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Mental Disorders




Anxiety can leave a person feeling nervous, tense and restless. They can feel overwhelmed and unable to concentrate. In some cases, there could be a feeling of doom and impending danger. The heart beats much faster than usual. Other symptoms are sweating, trembling, panicky and generally feeling tired and weaker than normal.

There is an increase in the number of children who are suffering from anxiety because they are finding it difficult to cope with what is expected from them in terms of education, socializing and being accepted. Many children are seeing school counselors to help them.

Usually, stress is a trigger that causes anxiety symptoms, and the anxiety increases the stress levels so in a way they go hand in hand. The brain frequently releases stress hormones in long-term anxiety and panic attacks. This causes headaches, depression, and dizziness.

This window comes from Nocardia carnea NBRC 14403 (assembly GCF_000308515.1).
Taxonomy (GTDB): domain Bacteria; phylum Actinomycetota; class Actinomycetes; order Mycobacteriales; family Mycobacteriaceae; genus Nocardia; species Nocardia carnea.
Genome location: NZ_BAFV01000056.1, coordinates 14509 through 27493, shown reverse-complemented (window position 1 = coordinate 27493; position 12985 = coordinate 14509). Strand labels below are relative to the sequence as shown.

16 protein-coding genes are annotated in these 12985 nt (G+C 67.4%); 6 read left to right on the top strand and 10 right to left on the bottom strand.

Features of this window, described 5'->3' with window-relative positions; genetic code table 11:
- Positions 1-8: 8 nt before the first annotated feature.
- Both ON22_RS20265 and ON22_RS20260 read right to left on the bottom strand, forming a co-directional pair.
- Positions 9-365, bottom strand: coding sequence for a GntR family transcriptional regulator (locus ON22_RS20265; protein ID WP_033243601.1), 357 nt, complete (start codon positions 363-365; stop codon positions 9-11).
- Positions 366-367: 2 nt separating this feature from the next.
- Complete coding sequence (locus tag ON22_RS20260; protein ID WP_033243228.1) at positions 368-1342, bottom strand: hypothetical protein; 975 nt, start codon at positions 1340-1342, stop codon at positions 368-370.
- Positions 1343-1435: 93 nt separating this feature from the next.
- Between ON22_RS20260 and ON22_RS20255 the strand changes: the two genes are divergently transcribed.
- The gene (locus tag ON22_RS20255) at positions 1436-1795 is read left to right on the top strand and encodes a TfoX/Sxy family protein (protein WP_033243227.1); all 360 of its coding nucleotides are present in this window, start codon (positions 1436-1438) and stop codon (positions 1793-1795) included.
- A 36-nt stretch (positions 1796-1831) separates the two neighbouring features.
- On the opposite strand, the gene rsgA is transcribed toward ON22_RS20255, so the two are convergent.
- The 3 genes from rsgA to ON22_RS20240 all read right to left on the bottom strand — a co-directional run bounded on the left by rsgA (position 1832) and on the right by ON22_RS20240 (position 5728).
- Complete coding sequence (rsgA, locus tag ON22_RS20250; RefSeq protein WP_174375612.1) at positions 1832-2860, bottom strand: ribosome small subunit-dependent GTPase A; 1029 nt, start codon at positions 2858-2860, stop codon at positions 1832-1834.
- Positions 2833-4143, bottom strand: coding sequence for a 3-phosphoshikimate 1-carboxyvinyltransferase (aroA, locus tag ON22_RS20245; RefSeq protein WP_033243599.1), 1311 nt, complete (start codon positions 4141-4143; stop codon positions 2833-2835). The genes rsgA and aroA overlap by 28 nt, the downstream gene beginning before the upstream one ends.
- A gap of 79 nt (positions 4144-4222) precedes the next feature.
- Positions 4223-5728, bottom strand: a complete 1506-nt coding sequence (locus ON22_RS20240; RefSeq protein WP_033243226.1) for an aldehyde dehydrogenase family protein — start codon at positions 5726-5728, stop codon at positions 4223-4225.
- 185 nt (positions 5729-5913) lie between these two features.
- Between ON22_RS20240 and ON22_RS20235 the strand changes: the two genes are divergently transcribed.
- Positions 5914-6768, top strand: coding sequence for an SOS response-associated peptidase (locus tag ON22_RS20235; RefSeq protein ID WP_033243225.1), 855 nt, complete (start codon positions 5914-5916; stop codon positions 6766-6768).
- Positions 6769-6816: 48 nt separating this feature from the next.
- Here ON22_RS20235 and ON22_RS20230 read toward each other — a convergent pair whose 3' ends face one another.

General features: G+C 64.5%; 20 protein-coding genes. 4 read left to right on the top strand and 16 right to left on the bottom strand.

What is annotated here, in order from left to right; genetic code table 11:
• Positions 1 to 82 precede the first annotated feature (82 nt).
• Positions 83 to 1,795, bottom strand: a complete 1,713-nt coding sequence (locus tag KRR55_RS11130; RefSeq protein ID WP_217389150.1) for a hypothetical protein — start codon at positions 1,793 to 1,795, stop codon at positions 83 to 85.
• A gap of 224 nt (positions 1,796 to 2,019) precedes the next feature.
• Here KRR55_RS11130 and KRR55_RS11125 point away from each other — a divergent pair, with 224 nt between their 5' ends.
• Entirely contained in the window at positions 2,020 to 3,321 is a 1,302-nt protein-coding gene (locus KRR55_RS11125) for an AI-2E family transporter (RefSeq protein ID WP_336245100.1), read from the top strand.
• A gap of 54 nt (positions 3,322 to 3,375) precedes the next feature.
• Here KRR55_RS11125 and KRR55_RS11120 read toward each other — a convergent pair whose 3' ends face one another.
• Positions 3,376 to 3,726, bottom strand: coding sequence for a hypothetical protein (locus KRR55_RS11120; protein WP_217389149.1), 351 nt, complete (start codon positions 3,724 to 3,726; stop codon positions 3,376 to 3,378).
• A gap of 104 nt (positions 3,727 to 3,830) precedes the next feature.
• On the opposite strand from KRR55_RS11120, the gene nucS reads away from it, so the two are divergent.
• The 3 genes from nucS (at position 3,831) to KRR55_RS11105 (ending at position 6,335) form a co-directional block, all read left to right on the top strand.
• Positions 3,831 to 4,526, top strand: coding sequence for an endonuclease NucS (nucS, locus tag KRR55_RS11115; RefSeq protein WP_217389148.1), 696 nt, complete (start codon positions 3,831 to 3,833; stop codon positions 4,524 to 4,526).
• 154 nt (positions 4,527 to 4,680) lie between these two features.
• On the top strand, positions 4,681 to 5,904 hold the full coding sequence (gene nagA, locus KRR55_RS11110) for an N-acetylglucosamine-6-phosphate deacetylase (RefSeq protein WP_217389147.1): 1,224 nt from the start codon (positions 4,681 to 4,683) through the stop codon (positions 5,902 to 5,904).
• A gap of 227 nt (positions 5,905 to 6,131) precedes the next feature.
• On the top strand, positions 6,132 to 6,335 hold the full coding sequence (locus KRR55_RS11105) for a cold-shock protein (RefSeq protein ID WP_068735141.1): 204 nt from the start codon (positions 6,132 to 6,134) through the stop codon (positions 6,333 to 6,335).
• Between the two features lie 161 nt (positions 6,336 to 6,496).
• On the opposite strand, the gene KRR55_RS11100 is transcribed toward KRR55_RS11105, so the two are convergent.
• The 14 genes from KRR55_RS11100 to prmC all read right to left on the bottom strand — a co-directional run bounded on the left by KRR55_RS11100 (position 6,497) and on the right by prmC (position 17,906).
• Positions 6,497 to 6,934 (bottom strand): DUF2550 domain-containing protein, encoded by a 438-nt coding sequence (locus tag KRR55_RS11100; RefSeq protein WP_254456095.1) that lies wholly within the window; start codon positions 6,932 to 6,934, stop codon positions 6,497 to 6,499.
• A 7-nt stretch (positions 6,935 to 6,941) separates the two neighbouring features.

Anxiety can be brought on by a number of different situations such as:

  • Financial worries
  • Divorce
  • Problems at work or School
  • Having to wear too many hats such as looking after the family and working full-time (especially for one-parent families).
  • Anxiety disorders have been linked to drugs and alcohol abuses
  • Some types of prescribed medication can cause anxiety and also caffeine in tea, and coffee, etc.
  • There are some weight-loss supplements that have been associated with causing anxiety symptoms.

If anxiety disorders remain untreated they can cause negative consequences that impact the daily life of the person; unable to attend work or school, no longer socializing or capable of having normal relationships. Panic disorder can make the sufferer feel as if they are having a heart attack or just going totally mad.

Mild to moderate anxiety, can be cured with self-help or talking therapy. Severe anxiety needs experienced help, and the first port of call should be the doctor. If anxiety has been on-going every day for a few months where the person is constantly worrying about a number of things, this is leading to Generalised Anxiety Disorder (GAD). If it has reached the GAD level, it is time to seek professional help.

Anxiety can lead to more serious mental disorders such as severe depression.


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